We are all in a forced march towards a more accelerated digital transition because of the virus. McKinsey is one of many consulting firms who have proposed a 90-day guide towards moving into this brave new era. And while I don’t want to pick on them specifically, their plan –like others of its ilk — is somewhat flawed. It will take more than Zoom and Slack meetings and a corporate subscription to G Docs or O365 to remake our organizations.
“Every remote worker is now a separate risk to the company,” Canadian cybersecurity consultant Andrew Brewer shared with CIM Magazine.. “Each home environment is different, and with so many of them and [the health crisis] happening so suddenly it’s like a perfect storm for companies.”
To make this move successful, we all will have a lot more work to do in planning for this transition. Here are a few ways to begin to frame your thinking:
First have a security-by-design approach to become more digital and to support remote working long-term. We have to stop giving lip service to InfoSec. Instead, we should be thinking about security first and foremost. This isn’t something to wait until the end of a project when the security team will be tasked with another “cleanup on Aisle 6” operation and asked to add security in after the environment is built. This means involving the entire C-suite at the beginning of the process to lay a solid foundation for a new network infrastructure, a new communications plan and the right kinds of gear for your remote workers.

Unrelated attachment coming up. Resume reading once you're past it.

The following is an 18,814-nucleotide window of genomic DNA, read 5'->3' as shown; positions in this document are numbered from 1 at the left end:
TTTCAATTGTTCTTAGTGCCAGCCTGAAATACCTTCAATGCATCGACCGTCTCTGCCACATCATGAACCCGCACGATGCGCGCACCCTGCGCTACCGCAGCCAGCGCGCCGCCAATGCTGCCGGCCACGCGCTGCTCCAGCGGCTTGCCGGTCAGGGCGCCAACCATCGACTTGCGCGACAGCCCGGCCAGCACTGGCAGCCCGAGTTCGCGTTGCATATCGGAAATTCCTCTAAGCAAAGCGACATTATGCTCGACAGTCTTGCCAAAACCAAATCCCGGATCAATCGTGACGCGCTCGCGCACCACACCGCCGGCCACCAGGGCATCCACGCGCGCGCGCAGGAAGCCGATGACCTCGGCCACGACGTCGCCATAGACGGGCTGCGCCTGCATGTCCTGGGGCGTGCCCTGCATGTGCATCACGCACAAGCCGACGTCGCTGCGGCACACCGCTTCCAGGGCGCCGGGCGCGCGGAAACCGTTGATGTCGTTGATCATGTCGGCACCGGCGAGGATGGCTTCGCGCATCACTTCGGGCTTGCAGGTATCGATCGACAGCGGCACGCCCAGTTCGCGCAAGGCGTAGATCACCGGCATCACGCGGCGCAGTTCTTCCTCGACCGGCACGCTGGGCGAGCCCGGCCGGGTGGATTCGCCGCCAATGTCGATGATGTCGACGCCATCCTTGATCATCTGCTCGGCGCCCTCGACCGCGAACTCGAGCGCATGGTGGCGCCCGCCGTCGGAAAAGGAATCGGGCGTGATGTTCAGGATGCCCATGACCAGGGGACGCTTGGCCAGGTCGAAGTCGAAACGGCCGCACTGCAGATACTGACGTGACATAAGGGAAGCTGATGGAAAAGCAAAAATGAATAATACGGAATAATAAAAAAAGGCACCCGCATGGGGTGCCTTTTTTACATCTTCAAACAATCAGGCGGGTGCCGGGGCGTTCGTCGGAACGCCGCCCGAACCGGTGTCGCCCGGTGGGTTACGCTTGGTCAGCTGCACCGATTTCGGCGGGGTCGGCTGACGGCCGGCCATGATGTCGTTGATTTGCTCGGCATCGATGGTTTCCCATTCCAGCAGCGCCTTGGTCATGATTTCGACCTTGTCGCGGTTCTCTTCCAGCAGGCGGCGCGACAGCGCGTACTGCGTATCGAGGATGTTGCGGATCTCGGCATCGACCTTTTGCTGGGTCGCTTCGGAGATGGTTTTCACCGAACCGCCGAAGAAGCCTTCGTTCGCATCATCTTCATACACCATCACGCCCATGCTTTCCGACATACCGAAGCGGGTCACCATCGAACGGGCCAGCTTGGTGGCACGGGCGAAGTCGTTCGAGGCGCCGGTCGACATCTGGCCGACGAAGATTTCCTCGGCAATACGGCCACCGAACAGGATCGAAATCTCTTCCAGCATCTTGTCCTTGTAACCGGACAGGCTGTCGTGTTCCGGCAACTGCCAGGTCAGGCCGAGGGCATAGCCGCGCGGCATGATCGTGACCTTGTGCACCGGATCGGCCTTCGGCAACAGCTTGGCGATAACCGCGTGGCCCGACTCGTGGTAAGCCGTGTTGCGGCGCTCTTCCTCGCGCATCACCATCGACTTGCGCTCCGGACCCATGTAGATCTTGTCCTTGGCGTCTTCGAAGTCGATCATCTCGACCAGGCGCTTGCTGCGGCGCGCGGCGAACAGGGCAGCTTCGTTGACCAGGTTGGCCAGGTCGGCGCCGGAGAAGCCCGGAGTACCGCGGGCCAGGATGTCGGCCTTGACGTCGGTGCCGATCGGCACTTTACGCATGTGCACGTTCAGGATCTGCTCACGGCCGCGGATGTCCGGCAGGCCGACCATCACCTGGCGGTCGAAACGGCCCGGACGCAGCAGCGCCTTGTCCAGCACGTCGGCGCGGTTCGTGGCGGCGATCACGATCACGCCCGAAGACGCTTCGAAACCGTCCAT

Second have a better understanding of the sea changes that will need to happen in DevSecOps to support 100% WFH. In a different report, McKinsey says that rapid IT changes “may have created new risks and exposures.” Planning for these risks and modernizing the tech stack may take more than a 90-day project timeline.
Finally, there is the parallel effort to understand the omnichannel approach that will be introduced with a digital-centric business model. The move towards 100% WFH will introduce even more digital channels, which means more opportunity for fraud. Over the years, I have spoken to Daniel Cohen, the Head of Anti-Fraud Products and Strategy for RSA. In his opinion, the way to combat this is to start investing in omnichannel fraud prevention. A more digital operation also means that your cybersecurity attack surface area will increase, so it will take “information security, risk management and fraud prevention teams to work together, says Cohen.
As an example, I offer my purchase of some pants from the Gap. I got them online, but they were too small, so I returned them. I still haven’t received a credit for my return, because the returns are sitting in a big pile in some warehouse, waiting for an employee to sort through them to ensure that I did indeed return the appropriate merch. And this is from a company that has a robust online business. As long as the multiple channels intersect with some human-provided function, you will still have non-digital intersections and collaborations that will need careful planning and attention.
There are many risks and challenges associated with digital transformation in response to the current health crisis. I think they can be conquered, but all will require significant planning to ensure that we manage the associated risk appropriately.